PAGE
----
War Funding Bill Passes Without 'Wasteful Pork'

Planned Parenthood – the nation's leading provider of surgical abortions – will not be eligible to save millions of dollars on abortion-related drugs through this year's new war funding bill, thanks in part to the efforts of pro-life advocates.

An amendment to the 2008 War Supplemental Bill (H.R. 2642) would have allowed Planned Parenthood facilities and university healthcare centers to get drugs at further reduced prices, allowing for easier and cheaper distribution of controversial drugs such as birth control pills and the "morning after pill" or Plan B.

The U.S. House of Representatives, however, stripped the provision at the last minute before passing the bill Thursday night. Combined efforts by Republican Congressmen John Boehner of Ohio, Roy Blunt of Missouri, along with other pro-life supporters, helped scrap the provision.

"[T]his bill is a real victory," Boehner commented in a released statement Thursday.

"It gets our troops the funding they need for success – without hamstringing our commanders in the field with politically-motivated war restrictions. It provides new resources to help our veterans returning from Iraq and Afghanistan get a better education, without raising taxes unnecessarily on the American people. It also does not include billions in unrelated wasteful Washington pork that was added by Senate Democrats," the congressman added, referring to the stripped amendment.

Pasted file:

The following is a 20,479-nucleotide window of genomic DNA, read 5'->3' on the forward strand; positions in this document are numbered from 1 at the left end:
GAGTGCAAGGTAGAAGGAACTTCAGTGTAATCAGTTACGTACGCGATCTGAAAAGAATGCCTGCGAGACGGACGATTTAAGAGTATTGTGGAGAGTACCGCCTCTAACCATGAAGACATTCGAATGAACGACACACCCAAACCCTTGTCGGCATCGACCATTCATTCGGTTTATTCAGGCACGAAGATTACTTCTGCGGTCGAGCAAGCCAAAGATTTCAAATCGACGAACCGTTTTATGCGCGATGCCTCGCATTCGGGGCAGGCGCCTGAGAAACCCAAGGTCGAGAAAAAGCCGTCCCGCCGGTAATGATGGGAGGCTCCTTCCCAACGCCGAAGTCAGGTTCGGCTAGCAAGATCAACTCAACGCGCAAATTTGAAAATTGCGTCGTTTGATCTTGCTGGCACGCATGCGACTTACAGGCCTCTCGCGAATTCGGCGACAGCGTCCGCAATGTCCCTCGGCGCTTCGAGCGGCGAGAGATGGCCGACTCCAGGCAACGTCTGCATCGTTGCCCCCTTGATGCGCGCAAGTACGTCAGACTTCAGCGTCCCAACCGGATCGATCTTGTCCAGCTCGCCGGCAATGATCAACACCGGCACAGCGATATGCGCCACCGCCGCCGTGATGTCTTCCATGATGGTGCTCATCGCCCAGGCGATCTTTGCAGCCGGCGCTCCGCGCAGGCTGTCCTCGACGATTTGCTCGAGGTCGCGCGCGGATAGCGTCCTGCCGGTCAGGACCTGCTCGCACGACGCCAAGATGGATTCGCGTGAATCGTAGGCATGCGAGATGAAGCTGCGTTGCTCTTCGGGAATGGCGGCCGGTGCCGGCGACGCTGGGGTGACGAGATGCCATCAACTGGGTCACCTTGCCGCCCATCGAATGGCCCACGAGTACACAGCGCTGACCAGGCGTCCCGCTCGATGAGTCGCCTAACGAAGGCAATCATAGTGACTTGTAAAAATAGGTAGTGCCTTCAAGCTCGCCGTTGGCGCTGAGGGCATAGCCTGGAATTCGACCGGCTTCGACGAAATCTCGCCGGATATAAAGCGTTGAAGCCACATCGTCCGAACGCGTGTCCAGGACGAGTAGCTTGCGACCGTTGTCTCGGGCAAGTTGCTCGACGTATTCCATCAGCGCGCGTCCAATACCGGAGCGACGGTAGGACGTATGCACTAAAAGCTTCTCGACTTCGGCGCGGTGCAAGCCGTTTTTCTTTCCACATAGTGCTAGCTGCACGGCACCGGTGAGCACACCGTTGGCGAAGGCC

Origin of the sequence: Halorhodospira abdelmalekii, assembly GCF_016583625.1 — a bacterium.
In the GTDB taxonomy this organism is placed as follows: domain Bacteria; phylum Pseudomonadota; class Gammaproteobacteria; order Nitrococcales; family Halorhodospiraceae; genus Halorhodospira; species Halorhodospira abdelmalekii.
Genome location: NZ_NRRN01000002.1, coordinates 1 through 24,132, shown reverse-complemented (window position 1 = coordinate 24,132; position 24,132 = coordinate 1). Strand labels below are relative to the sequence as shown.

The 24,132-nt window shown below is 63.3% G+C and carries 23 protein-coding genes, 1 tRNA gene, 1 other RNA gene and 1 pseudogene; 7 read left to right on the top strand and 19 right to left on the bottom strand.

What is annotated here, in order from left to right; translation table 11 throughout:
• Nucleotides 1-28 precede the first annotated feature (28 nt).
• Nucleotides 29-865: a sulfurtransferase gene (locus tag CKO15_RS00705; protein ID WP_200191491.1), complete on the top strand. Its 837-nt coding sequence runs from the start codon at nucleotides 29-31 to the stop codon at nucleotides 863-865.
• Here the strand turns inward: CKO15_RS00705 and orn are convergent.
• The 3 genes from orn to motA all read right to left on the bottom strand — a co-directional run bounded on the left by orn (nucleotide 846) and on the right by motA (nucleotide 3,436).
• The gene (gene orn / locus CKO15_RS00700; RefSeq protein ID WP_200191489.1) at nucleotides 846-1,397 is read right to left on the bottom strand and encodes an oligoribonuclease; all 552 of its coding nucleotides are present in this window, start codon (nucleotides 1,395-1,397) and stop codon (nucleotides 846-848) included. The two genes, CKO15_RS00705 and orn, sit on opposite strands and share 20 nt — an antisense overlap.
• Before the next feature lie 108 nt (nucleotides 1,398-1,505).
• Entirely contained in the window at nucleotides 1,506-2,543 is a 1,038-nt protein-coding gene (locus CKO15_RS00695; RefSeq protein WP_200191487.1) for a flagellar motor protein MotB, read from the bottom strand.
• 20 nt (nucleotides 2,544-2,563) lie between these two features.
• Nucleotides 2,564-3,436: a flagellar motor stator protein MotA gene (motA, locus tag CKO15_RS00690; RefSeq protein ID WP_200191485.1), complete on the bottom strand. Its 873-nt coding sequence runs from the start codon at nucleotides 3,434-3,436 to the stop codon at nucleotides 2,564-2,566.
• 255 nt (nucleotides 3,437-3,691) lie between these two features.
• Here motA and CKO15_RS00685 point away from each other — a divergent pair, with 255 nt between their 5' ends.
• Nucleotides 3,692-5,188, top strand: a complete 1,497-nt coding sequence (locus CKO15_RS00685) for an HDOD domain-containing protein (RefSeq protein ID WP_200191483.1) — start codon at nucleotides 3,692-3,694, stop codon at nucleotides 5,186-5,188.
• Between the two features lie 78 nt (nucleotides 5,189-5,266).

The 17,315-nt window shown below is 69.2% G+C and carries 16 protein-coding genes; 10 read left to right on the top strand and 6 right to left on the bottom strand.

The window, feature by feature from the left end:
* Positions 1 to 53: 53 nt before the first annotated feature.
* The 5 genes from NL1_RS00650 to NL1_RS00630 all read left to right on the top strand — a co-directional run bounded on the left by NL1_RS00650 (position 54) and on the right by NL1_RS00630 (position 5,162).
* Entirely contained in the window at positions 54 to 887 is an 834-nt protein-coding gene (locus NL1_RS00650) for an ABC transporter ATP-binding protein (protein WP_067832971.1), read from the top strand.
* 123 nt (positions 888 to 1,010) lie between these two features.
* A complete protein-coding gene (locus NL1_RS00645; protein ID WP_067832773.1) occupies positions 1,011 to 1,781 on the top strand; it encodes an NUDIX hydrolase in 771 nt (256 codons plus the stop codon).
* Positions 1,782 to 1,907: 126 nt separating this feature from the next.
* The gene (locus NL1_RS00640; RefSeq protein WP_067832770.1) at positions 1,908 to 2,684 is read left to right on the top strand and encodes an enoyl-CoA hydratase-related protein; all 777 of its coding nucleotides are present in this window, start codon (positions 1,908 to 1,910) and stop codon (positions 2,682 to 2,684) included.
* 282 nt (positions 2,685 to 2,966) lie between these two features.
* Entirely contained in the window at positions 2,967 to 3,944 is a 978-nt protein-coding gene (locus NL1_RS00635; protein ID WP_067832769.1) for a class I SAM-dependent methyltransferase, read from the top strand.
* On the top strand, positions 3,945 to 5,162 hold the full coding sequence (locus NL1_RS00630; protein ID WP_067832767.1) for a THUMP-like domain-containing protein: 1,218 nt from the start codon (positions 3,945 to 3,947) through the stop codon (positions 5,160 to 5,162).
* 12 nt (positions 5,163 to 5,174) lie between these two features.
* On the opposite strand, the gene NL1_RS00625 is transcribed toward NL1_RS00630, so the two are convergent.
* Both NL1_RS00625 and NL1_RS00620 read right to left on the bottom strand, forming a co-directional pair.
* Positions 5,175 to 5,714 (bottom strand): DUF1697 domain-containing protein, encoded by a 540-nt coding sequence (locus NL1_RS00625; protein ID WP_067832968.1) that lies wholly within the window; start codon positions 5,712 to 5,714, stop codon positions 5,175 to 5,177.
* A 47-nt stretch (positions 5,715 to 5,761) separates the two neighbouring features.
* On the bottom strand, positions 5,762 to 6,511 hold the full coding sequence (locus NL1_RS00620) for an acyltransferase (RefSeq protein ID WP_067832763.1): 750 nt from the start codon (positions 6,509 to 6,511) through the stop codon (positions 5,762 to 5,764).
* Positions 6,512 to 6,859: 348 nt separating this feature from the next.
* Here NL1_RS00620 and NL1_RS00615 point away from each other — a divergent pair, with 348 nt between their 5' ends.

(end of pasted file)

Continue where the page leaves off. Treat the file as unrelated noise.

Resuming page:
In its statement after the bill's passing, the conservative Family Research Council (FRC) explained what the consequences could have been if the contested provision had not been removed.

"Had the language been included, a future president could have applied the prices to abortion drugs like RU-486, if he so chose."

"Planned Parenthood's clinics, which already make a tidy profit on these pills, would have used the lower costs to broaden the drug's distribution and lure more women into taking medication that has already caused serious side effects," the FRC said.

Wendy Wright, president of Concerned Women for America (CWA), said she was pleased by the decision of Congress to bar the pro-choice organization funding.

"CWA is pleased this bill funds our troops instead of lining the already inflated pockets of Planned Parenthood," she said in a statement.

"Our troops need funding, and their bill should not be loaded up with benefits for Planned Parenthood. Planned Parenthood already receives over $300 million in funding from federal, state and local governments," she added.

Although pro-life supporters claimed victory in the recent spate with Planned Parenthood, others still say that greater attention is needed to combat many of organization's taxpayer subsidized operations.

Last year, a study released by Planned Parenthood said it serviced record numbers of patients and earned over $1 billion in profits, despite an overall decline in the number of abortions throughout the nation.

Founded in 1916 by Margaret Sanger, Planned Parenthood operates in all 50 states and the District of Columbia, describing itself as "the nation's leading sexual and reproductive health care advocate and provider."

Christian Post reporter Eric Young in San Francisco contributed to this article.